Sunday, 5 September 2010
More fun in the summer
Dinosaurs and underpants
When I went to work in Norway a couple of years ago, for three whole weeks I entertained six ten-year olds with dinosaurs in every shape, size and form. Most exciting where the dinosaurs with underpants!
The boys just loved it all, especially the brilliant book, Dinosaurs Love Underpants, that I had bought so spontaneously long before I knew to what use I would put it, as I took a short cut through a bookshop in Birmingham.
The book had remained on my shelf until I found a use. The shop, one of a chain, got crunched and disappeared, but the book has certainly earned its keep, entertaining little boys, and girls, many times since its first outing in Norway.
The aliens came to town
Last year on a trip to England I spotted a second book, and this time it is Aliens (who) Love Underpants!
I bought it imediatel,y attracted by the inviting cover and the gaudy and funny pictures inside. There is even a CD with this one, with the story read by Rik Mayall. Now, I love Rik Mayall, and it seems the children do too. Even if they cannot understand what he is saying they know he is funny.
I remember Rik from years ago in his guise as Kevin Turvey in the early 1980s. This was one of the few occasions in my adult life that I lived in a house with a television. The TV was not mine,it belonged to the owner of the house from whom I rented a room, a sound engineer with a mobile recording studio in one of those long, streamlined American caravans. He was always off somewhere recording al fresco and I got to watch his TV!
Rik Mayall, as Kevin Turvey, sat in an uncomfortable arm chair, leaning forwards to tell his stories into the camera, in much the same way that Ronnie Corbett used to.
Here he was again, some twenty-five years later, telling stories for us about aliens and underpants! He really does know how to pronounce quite ordinary words so that they make children, and adults, laugh. Even children who do not speak English.
I used both my alien and dinosaur books this summer when the littlies came for fun and games.
Princess Littlie loved the books more than anyone. The CD was played over and over again, with me sometimes translating and sometimes not.
As soon as Littlie arrived she would check out where, along her adventure-playground style course, the books were placed. She would take herself, through ladders and over plinths, over stepping stones and through tunnels until she reached the books. Then we would stand reading them for what seemed like ages until she had heard enough of my voice. Then the CD would come on. We carried on with our programme accompanied by the whizzes and whees of Rik Mayall’s brilliant story telling. All great noises, not only for adventures with aliens but for kicking balls, playing hoop-la, throwing bean-bags and shooting targets with rubber-bands!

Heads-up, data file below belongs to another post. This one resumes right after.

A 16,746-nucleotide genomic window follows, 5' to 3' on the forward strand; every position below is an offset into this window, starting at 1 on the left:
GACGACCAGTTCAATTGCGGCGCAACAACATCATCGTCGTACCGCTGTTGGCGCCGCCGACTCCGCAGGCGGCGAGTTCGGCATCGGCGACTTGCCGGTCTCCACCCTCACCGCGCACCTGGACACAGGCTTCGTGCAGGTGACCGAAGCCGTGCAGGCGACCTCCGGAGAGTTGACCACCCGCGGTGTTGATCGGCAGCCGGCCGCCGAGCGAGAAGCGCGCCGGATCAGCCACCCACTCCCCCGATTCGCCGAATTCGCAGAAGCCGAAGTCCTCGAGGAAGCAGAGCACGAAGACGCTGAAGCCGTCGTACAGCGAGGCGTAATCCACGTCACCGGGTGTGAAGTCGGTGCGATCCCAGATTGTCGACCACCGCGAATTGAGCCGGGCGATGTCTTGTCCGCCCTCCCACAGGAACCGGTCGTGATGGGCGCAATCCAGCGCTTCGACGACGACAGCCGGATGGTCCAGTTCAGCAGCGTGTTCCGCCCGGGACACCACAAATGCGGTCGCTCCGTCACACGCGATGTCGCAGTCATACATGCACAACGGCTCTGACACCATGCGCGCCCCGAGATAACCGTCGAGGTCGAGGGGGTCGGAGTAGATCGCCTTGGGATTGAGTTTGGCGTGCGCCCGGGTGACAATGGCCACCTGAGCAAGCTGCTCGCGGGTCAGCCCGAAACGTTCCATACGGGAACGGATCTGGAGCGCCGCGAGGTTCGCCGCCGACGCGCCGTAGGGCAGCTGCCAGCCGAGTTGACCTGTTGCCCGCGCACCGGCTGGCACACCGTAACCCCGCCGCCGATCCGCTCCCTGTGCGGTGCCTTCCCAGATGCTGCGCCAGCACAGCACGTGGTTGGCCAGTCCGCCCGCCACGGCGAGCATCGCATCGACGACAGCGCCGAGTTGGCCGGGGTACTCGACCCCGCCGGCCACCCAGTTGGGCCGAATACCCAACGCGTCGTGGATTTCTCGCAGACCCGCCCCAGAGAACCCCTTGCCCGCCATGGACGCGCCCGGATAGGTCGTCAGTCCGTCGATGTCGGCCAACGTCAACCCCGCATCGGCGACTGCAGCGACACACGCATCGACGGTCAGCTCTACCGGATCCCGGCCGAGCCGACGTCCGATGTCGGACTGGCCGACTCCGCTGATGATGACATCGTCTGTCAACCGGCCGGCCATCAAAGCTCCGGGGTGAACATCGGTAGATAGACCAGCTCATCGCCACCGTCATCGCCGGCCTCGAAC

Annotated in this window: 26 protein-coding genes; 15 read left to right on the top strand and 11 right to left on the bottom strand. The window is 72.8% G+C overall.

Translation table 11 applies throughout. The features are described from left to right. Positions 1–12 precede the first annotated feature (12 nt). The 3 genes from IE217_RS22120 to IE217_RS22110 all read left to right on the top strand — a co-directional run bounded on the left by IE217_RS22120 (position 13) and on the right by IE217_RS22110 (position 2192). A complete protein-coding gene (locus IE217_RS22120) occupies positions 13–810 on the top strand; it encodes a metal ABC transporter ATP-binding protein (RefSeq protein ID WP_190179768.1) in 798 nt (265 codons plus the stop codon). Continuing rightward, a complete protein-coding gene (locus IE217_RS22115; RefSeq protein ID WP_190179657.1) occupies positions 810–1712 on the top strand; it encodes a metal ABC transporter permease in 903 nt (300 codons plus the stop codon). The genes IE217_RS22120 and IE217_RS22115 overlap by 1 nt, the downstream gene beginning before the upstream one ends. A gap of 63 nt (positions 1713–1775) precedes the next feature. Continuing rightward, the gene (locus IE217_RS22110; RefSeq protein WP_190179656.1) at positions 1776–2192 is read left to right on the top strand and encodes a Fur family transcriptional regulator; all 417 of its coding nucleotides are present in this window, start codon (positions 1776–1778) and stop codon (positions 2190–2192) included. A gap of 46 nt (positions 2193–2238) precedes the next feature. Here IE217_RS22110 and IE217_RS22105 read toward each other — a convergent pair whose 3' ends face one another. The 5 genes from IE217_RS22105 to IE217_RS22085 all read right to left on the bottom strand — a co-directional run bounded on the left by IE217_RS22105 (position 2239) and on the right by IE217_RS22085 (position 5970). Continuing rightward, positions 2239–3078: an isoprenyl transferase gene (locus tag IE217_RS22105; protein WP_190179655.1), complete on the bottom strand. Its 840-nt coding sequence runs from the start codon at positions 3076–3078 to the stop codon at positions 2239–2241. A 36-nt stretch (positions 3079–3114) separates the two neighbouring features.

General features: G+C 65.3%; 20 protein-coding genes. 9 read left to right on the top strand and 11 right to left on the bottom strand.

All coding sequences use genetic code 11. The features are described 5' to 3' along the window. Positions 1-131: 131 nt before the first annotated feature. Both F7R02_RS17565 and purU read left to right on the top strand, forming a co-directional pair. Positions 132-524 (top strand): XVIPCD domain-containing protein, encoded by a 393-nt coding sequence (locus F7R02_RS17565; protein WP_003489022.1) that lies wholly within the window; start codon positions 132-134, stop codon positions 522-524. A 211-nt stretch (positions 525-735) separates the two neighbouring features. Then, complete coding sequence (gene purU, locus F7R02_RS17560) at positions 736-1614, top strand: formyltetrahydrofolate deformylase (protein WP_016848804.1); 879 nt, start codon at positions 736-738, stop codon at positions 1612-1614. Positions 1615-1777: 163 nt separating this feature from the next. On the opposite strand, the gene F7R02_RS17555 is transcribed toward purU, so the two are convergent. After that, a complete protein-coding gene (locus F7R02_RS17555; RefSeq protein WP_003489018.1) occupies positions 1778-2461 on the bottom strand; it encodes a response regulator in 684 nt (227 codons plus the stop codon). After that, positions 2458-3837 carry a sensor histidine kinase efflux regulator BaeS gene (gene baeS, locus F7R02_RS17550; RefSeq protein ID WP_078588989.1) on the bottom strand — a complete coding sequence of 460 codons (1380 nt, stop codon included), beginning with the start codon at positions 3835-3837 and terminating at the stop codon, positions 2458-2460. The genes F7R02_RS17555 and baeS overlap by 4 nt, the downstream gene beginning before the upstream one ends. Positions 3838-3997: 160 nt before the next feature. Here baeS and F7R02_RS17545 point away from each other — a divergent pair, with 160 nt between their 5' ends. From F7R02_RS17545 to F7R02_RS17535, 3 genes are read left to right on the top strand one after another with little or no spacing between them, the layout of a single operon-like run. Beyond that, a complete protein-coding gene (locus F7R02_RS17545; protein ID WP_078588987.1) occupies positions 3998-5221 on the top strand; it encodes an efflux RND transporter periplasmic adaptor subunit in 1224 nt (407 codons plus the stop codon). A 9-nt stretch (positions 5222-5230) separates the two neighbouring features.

Every day I read the wonderful rhymes in the books in English. Then I explained in German how dinosaurs came to be wiped out and how aliens came down to earth and played among the washing on the line. I read the warnings on the last page for all children to check their underwear for lurking aliens before dressing. This was always greeted by a knowing, yet not quite knowing look.
At the end of five days and five hundred readings my German translation was beginning to rhyme almost as nicely as the English.
Pants and paints
After the first day with the books I realized that the great white children’s underwear search was on. It proved virtually impossible in Norway and Germany to find small white pants! Littlie and I plumped for pink (of course) and pale yellow. They did the job as well as any.
Although Littlie had listened to and read the Alien book most of all, it was the pants from the dino-book that caught her attention and she reproduced two from that book on her own real-life pants. Her eyes nearly popped out of her head on the day that she saw not books awaiting her but pens and knickers!
I had a selection of my fabric pens for her to choose from and she decided that those with the harder tips that pushed into the pen to let the colour flow were the best for her. As usual she was right.
The hard nibs were perfect for her as they could withstand the pressure of her athetoid writing technique. Pressing hard on the fabric did not destroy the tip as it did on the normal felt pens but did allow the colour to flow.
This little girl always knows what is best and I praised her yet again for knowing this better than I ever do.
It is true that nine-times-out-of-ten she does know best and I make sure that I encourage her to tell me that she wants to do something differently to how I have planned it. She is learning that her teachers do not always know best and I hope that in the future she will have found her voice and the confidence to show everyone whom she meets in her ever-widening world what she needs.
After painting and blow drying the dinosaur-knickers, we ironed the colours to fix them and I expect Littlie was wearing them the following day as she set out on her farmyard holiday!
Rik Mayall -
Aliens Love Underpants, by Claire Freedman -